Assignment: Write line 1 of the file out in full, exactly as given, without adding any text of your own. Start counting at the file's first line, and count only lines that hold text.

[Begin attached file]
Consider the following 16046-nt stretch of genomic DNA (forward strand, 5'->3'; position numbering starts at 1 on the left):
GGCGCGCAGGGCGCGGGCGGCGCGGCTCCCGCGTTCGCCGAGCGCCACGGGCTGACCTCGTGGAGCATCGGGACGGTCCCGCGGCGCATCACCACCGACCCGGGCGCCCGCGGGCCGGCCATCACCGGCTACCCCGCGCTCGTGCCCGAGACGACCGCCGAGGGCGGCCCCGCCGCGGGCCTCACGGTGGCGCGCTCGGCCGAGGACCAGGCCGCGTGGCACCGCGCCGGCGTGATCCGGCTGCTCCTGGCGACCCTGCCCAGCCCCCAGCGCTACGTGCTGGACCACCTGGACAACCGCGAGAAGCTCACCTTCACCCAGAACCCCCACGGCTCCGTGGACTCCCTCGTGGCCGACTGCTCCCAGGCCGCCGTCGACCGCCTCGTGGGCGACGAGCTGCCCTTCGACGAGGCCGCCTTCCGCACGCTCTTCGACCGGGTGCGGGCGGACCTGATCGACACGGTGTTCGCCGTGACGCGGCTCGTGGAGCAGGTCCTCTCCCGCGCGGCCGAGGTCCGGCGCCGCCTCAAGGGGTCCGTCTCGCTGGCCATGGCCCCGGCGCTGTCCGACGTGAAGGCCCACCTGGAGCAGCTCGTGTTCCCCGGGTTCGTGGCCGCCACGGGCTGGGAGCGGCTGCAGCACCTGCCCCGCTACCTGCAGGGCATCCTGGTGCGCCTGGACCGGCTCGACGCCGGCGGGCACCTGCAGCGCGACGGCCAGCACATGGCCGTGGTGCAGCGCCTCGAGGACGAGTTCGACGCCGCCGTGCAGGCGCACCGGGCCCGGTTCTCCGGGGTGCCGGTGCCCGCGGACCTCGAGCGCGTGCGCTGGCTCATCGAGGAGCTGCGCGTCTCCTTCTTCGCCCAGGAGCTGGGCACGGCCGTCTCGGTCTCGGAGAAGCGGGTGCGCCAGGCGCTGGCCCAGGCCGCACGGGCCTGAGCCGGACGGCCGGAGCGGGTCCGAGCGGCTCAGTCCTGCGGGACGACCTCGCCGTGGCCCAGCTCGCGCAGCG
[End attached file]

Consider the following 16046-nt stretch of genomic DNA (forward strand, 5'->3'; position numbering starts at 1 on the left):